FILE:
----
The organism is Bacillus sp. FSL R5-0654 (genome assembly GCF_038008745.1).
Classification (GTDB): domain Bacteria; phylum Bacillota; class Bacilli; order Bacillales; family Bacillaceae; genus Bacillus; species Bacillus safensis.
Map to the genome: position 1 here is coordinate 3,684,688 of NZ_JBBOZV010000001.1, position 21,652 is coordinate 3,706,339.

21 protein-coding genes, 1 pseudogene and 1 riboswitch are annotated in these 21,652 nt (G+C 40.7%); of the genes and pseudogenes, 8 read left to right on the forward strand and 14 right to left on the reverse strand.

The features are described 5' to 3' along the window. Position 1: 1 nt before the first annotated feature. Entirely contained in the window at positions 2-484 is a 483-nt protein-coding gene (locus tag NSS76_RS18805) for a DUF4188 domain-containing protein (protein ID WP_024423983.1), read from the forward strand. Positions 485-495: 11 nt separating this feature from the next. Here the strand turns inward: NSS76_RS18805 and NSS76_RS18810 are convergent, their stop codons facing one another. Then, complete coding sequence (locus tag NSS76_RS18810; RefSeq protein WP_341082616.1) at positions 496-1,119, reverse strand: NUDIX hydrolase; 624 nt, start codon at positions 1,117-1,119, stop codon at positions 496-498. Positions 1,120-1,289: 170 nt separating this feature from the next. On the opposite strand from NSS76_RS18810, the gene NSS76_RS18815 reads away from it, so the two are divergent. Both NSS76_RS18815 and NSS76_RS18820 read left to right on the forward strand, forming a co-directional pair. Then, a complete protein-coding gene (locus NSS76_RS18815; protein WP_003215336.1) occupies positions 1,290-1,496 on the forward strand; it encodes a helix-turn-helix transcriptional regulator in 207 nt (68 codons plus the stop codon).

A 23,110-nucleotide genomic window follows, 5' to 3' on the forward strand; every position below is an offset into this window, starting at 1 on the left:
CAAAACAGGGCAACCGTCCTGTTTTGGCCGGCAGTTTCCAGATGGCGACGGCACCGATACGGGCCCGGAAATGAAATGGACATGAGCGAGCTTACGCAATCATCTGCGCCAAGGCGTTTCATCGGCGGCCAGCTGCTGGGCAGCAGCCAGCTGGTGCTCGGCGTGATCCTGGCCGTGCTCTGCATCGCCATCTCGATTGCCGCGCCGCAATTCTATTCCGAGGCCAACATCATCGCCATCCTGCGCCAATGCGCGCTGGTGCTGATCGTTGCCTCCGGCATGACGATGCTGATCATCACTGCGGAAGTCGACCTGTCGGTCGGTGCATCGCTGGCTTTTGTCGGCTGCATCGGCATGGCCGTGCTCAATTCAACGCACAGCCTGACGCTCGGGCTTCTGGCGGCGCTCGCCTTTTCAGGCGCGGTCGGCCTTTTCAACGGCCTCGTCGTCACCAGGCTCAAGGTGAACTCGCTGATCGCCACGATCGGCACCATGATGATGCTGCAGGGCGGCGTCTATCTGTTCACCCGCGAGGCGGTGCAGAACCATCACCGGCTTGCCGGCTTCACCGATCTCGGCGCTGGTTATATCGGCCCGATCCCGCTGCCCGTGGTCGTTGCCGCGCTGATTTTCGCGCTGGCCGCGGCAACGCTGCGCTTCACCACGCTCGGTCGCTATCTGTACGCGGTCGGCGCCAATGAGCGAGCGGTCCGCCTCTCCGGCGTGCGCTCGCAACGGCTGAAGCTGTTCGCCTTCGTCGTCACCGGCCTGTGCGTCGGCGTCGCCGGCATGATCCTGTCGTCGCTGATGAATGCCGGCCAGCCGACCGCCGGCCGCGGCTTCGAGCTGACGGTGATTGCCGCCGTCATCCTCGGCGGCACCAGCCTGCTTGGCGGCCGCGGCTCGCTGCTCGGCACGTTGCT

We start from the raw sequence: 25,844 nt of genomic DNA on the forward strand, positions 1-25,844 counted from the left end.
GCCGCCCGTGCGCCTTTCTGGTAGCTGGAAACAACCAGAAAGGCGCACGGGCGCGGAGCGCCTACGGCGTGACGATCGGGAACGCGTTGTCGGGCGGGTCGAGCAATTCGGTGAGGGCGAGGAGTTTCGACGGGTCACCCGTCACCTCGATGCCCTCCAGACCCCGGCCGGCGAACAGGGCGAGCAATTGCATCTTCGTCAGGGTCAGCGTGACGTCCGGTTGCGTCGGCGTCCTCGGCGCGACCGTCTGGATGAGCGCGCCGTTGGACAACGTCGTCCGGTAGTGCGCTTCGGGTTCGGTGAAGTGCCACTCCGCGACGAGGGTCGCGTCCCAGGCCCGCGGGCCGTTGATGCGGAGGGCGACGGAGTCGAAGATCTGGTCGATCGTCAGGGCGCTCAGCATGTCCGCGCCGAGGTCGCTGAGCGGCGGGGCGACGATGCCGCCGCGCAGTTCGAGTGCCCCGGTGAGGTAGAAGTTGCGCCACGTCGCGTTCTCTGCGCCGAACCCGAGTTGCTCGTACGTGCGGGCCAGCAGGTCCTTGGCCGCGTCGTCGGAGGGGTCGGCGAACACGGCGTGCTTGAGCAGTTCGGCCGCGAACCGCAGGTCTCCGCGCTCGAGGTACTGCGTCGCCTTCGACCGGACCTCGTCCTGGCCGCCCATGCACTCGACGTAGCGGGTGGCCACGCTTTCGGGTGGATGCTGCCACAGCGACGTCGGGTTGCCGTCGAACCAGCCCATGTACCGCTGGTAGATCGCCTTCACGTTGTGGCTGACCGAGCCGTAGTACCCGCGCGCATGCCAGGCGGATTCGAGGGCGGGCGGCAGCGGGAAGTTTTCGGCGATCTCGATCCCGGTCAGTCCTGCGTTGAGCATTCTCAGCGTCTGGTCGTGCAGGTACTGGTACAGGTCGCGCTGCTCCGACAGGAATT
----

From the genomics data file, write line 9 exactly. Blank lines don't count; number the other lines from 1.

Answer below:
GCCGCCCGTGCGCCTTTCTGGTAGCTGGAAACAACCAGAAAGGCGCACGGGCGCGGAGCGCCTACGGCGTGACGATCGGGAACGCGTTGTCGGGCGGGTCGAGCAATTCGGTGAGGGCGAGGAGTTTCGACGGGTCACCCGTCACCTCGATGCCCTCCAGACCCCGGCCGGCGAACAGGGCGAGCAATTGCATCTTCGTCAGGGTCAGCGTGACGTCCGGTTGCGTCGGCGTCCTCGGCGCGACCGTCTGGATGAGCGCGCCGTTGGACAACGTCGTCCGGTAGTGCGCTTCGGGTTCGGTGAAGTGCCACTCCGCGACGAGGGTCGCGTCCCAGGCCCGCGGGCCGTTGATGCGGAGGGCGACGGAGTCGAAGATCTGGTCGATCGTCAGGGCGCTCAGCATGTCCGCGCCGAGGTCGCTGAGCGGCGGGGCGACGATGCCGCCGCGCAGTTCGAGTGCCCCGGTGAGGTAGAAGTTGCGCCACGTCGCGTTCTCTGCGCCGAACCCGAGTTGCTCGTACGTGCGGGCCAGCAGGTCCTTGGCCGCGTCGTCGGAGGGGTCGGCGAACACGGCGTGCTTGAGCAGTTCGGCCGCGAACCGCAGGTCTCCGCGCTCGAGGTACTGCGTCGCCTTCGACCGGACCTCGTCCTGGCCGCCCATGCACTCGACGTAGCGGGTGGCCACGCTTTCGGGTGGATGCTGCCACAGCGACGTCGGGTTGCCGTCGAACCAGCCCATGTACCGCTGGTAGATCGCCTTCACGTTGTGGCTGACCGAGCCGTAGTACCCGCGCGCATGCCAGGCGGATTCGAGGGCGGGCGGCAGCGGGAAGTTTTCGGCGATCTCGATCCCGGTCAGTCCTGCGTTGAGCATTCTCAGCGTCTGGTCGTGCAGGTACTGGTACAGGTCGCGCTGCTCCGACAGGAATT